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How Wattpad Broke Into The Entertainment Industry

As unrealistic and as cliche as these movies are, they’re magnetic. It’s exciting to daydream about the world in tropes.
“After Everything,” the 5th movie in the “After” series, embraces drama. (Courtesy of Cosmopolitan)


The list of movies inspired by popular Wattpad stories recently grew with the release of “After Everything,” the fifth movie in the “After” series.

The “After” series is based on a fanfiction-turned-book series written by Anna Todd. Todd first unveiled her work on Wattpad, a site that lets authors publish their work for readers to access for free. The first book, “After,” has garnered 714 million reads on the site.

Wattpad and the Entertainment Industry

Since the launch of their website in 2006, Wattpad has generated millions of monthly visitors. It currently has a collection of over 500 million stories posted to their website. The wild success of the site allowed the company to expand and create a publishing sector known as Wattpad Webtoon Book Group. They’ve also began producing films through Wattpad Studios.

“Wattpad Studios has radically transformed the way the entertainment industry sources and produces content,” the Wattpad Studios website reads.

Wattpad Studios searches through the millions of stories uploaded to the site to find the ones with the potential of commercial success. They then bring these stories to the entertainment industry for commercial production.

“After” is just one example of Wattpad leading the way to commercial success. The Netflix trilogy “The Kissing Booth” is also inspired by a story originally published on the site. The author, Beth Reekles, accumulated 20 million views on her story before it was published as a book by Random House.

The Netflix movie “Through My Window” is also inspired by a Wattpad story.

Bad Reviews, Big Bucks

Wattpad-inspired movies are becoming a new sort of genre. They are distinctly marked with both poor reviews and financial success.

The first “After” movie grossed more than $69 million worldwide, yet scored an 18% from critics on Rotten Tomatoes. “After Everything’” currently sits at just a 4.9 out of 10 on IMDB.

Similarly, the first “The Kissing Booth” movie was one of Netflix’s most watched movies in the country. Yet it scored only 15% on Rotten Tomatoes.

The two movie series are also marked by the heavy embrace of tropes, like the “best friend’s brother” trope that “The Kissing Booth” uses or the “bad boy, innocent girl” trope “After” relies on. The films utilize one-dimensional, cliché characters and situations.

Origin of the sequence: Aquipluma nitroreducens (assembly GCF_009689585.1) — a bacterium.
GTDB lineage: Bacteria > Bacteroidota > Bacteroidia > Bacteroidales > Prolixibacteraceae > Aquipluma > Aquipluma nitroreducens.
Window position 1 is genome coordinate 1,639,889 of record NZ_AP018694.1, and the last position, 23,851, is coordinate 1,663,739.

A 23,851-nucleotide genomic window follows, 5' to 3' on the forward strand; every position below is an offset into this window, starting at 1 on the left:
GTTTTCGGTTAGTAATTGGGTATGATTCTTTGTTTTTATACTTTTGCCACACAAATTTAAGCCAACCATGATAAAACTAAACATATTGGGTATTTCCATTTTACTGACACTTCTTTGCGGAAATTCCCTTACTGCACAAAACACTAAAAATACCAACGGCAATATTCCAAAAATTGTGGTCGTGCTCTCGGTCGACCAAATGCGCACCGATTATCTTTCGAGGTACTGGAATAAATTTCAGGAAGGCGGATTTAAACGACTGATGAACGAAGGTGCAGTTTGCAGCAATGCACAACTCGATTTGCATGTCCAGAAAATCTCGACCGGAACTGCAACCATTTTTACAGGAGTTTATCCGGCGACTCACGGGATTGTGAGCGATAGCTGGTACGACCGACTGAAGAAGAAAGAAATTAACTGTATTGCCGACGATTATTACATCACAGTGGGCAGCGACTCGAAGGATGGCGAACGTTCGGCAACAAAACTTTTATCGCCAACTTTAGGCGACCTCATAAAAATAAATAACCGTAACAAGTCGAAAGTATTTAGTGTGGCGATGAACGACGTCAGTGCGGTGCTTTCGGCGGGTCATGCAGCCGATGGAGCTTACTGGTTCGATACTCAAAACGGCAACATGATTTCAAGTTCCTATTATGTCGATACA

Still, despite this, these stories have some appeal. Without it, they wouldn’t keep being produced.

Cheesy yet Charming

These stories play into wild, romantic fantasies you think of before realizing what love actually looks like. The excitement of falling for someone you shouldn’t is glorified by watching two people who are forbidden to be together share a blindfolded kiss. Confusion and chaos abounds and it only adds passion to the relationship.

The idea of being the one person who completes another is celebrated in “After.” We watch two people in a tumultuous relationship repeatedly come back together. It happens for no reason other than their passion for one another is just that strong. 

As unrealistic and as cliché as these movies are, they’re magnetic. It’s exciting to daydream about the world in tropes. The idea that your new neighbor might be the love of your life. Or, that the relationship with that person you always fight with could turn from enemies to lovers adds interest to the often mundane reality. 

So, as bad as the acting might seem or as cheesy as the lines are, sometimes it’s necessary. It strips away the seriousness of everything to watch a bad movie that plays out an unrealistic fantasy. 


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About the Contributor
Josi Hinds, Arts Writer
Josi Hinds is in her second year at the University of Utah, majoring in communications with a minor in both gender studies and Spanish (for now). She grew up in Bozeman, Montana, and moved to Salt Lake in hopes of venturing out in the world and meeting new people. She joined the Chronicle out of a love for writing and meeting new people, and she hopes to share stories that broaden both her and others' perspective on the world

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